The future of terrestrial systems and opportunities for hybrid satellite and terrestrial systems

  • Examples of hybrid networks, their advantages and disadvantages
  • Current best practice in spectrum management and future trends
  • Dumb routers, relays and other network components facilitating the ‘always-on’ network
17:30 -

Programme for net-enabling the NZ Army

  • Bring the management and design of networks in house
  • Selection, education and individual training required to build the military skillset
  • Collective training for the new manoeuvre environment to equip information warriors

Colonel Phill Collett,, Programme Manager, Network Enabled Army Programme, Capability Branch, New Zealand Defence Force

18:00 -

Chairman’s Summary

Brigadier Tim Watts , Former Signal Officer-in-Chief, British Army

18:15 -

Networking Drinks Reception

“Software capability and Clouds systems”

08:00 -

Registration and Welcome Coffee

08:55 -

Chairman’s opening remarks

Brigadier Tim Watts , Former Signal Officer-in-Chief, British Army

SOFTWARE DEFINED SYSTEMS

Software defined radios and networks offer potentially attractive reductions in size, weight and power, rapid deployment and near instantaneous reconfiguration. There are also opportunities for resilience, security, system integration and interoperability. Systems in service now and off the shelf incorporate more software implemented functions than ever, but the journey to software definition in the defence environment has been fragmented and costly. These sessions will explore what the move towards ‘Software Defined Everything’ means and its impact on war fighters and communicators.

09:00 -

Software Defined Radio: the realities now and in the near future for defence communications

  • Implementation in the land environment and realities for versatility, management and cyber security
  • Software defined radios for datalinks, unmanned vehicles and advanced platforms
  • Cost-effective development of future Software Defined Radios technology and applications
09:30 -

Software Defined Networks (SDN): concepts, technology and challenges for defence communications

  • Overview of the capabilities and functionality of SDNs
  • The applicability of SDN to defence applications, opportunities, threats and vulnerabilities
  • Future developments of SDNs as a mobile and deployable force multiplier
10:00 -

Peripheral advantages: the future for antennas, size, weight, power and user interfaces

  • Considerations for smart antenna technology in manoeuvre and fast moving operations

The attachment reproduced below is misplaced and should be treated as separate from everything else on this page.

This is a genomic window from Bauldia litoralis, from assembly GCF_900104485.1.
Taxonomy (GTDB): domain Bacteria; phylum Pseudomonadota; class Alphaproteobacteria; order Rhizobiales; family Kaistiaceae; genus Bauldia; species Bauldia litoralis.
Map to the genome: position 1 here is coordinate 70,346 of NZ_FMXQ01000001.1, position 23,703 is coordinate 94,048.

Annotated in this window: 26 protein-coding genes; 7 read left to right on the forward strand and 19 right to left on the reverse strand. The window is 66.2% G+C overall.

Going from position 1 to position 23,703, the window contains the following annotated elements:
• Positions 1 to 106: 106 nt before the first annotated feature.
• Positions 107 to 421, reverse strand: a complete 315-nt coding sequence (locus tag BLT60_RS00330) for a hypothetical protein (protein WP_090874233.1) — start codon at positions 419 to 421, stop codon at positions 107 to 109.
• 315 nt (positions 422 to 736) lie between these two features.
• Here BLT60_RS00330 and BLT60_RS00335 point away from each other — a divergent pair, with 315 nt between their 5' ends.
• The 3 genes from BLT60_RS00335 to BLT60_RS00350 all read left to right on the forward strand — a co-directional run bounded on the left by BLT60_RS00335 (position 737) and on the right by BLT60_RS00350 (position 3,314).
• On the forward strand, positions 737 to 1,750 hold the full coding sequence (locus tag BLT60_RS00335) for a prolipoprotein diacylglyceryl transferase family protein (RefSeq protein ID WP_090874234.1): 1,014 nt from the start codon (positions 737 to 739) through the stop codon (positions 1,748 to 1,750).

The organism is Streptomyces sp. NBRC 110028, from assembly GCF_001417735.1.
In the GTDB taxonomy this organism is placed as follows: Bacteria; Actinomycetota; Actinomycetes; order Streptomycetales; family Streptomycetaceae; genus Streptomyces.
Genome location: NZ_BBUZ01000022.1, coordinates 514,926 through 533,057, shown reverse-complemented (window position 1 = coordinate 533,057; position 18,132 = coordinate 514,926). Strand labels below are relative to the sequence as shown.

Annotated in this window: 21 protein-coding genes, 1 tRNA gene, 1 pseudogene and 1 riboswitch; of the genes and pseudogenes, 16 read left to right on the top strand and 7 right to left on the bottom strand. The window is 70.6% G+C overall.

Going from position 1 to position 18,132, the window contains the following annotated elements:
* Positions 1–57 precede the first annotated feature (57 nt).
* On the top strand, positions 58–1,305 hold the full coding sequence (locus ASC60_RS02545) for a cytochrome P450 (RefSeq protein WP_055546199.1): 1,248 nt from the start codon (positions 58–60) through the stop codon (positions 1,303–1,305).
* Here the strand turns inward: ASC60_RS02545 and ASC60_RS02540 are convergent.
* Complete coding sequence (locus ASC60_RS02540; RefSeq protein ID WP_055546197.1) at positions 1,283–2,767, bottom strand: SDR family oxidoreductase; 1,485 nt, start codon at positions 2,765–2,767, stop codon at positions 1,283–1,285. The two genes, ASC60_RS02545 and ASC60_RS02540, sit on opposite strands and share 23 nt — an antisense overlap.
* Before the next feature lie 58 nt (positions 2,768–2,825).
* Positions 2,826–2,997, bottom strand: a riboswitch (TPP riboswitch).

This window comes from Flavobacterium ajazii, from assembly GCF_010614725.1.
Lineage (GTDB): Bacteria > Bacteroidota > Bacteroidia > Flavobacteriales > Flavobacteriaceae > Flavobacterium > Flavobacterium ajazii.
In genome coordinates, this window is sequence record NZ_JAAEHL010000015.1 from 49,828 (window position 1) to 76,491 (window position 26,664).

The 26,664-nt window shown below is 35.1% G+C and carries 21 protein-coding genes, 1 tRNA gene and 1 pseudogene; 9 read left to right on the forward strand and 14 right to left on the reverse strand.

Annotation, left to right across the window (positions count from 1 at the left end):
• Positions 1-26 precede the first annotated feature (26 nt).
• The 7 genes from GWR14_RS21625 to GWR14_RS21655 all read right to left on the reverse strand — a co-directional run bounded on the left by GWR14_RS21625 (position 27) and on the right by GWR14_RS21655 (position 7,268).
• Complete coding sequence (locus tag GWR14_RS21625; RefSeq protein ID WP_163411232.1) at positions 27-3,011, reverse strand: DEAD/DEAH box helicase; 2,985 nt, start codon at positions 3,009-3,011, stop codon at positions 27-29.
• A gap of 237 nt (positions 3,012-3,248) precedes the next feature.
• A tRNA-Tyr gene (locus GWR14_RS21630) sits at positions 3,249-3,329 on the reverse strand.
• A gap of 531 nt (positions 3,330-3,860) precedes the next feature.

• Industry solutions to the size, weight, power and heat problem of hardware in platforms and HQs
  • Current leading human interface innovations and how they can be developed

Lieutenant Colonel Paul Young, Staff Officer Grade 1, Deployed Land C2 Networks, Army Headquarters, Australian Army

10:30 -

Morning Coffee and Networking

OPTIMISING CLOUD SOFTWARE

Commercial cloud concepts and provision dominate business and domestic IT. It is not just data that resides on servers that are undefined by location or ownership, the functions and services that make IT work are increasingly built and operated in cloud domains. Increasing functionality and reducing the management burden on users are just some of the advantages that implementing cloud software has on military operations.

11:15 -

Access and storage of data using cloud and hybrid approaches

  • Examples of commercial cloud usage for storing and accessing data for operational defence use
  • User friendly hybrid and deployable cloud benefits to modern operations
  • The use of cloud to facilitate interoperability
11:45 -

Network functions and user applications as cloud services

  • Advantages and disadvantages of building elements of the information in the cloud
  • Potential uses of cloud services on and in support of deployed operations
  • The Defence Industry’s response in making the cloud suitable for military use
12:15 -

Understanding and managing the threat surface in software defined and cloud systems

  • The new threats and vulnerabilities
  • Ways in which Cloud and Software Defined systems can improve security
  • Accrediting software systems and understanding risk – a layman’s guide
12:45 -

Lunch and Networking

DATA, ARTIFICIAL INTELLIGENCE AND THE WAR FIGHTER

In our home base and business, the balance of value between data and voice has shifted markedly; indeed some see voice and video as just classes of data. Due to the rise in autonomous and unmanned systems, the need for precise geo and time referencing, real time control of complex systems as well as modern Tactical Data Links and the Internet of Things is greater than ever in the military domain. Data and Artificial Intelligence have the ability to do more than simply supporting humans in the intelligence cycle, planning, command and control. The final session will review how these modern technologies can improve enhance information superiority.

13:45 -

Artificial Intelligence, the rise of data and defence communications

  • Examples of AI uses in military operations, and specifically in information operations
  • The balance between advanced data systems and real-time, human in the loop capabilities
  • A realistic view of the future of information warfare that incorporates AI
14:15 -

Panel: Realism for tri-Service commanders and armed forces personnel

  • Air, Land, Naval and Joint views of generating connected forces for current operations
  • Understanding what is essential in Information and Communications Systems for operations
  • Messages for industry that war fighters need in the battle for information superiority

Colonel Phill Collett, Programme Manager, Network Enabled Army Programme, Capability Branch, New Zealand Defence Force

Lieutenant Colonel Vigor Mastruko, Head of Division, Croatian Military Security Intelligence Agency

Colonel Heinrich Krispler, Head of Division, European Military Staff

15:15 -

Chairman’s Summary and end of conference

Brigadier Tim Watts , Former Signal Officer-in-Chief, British Army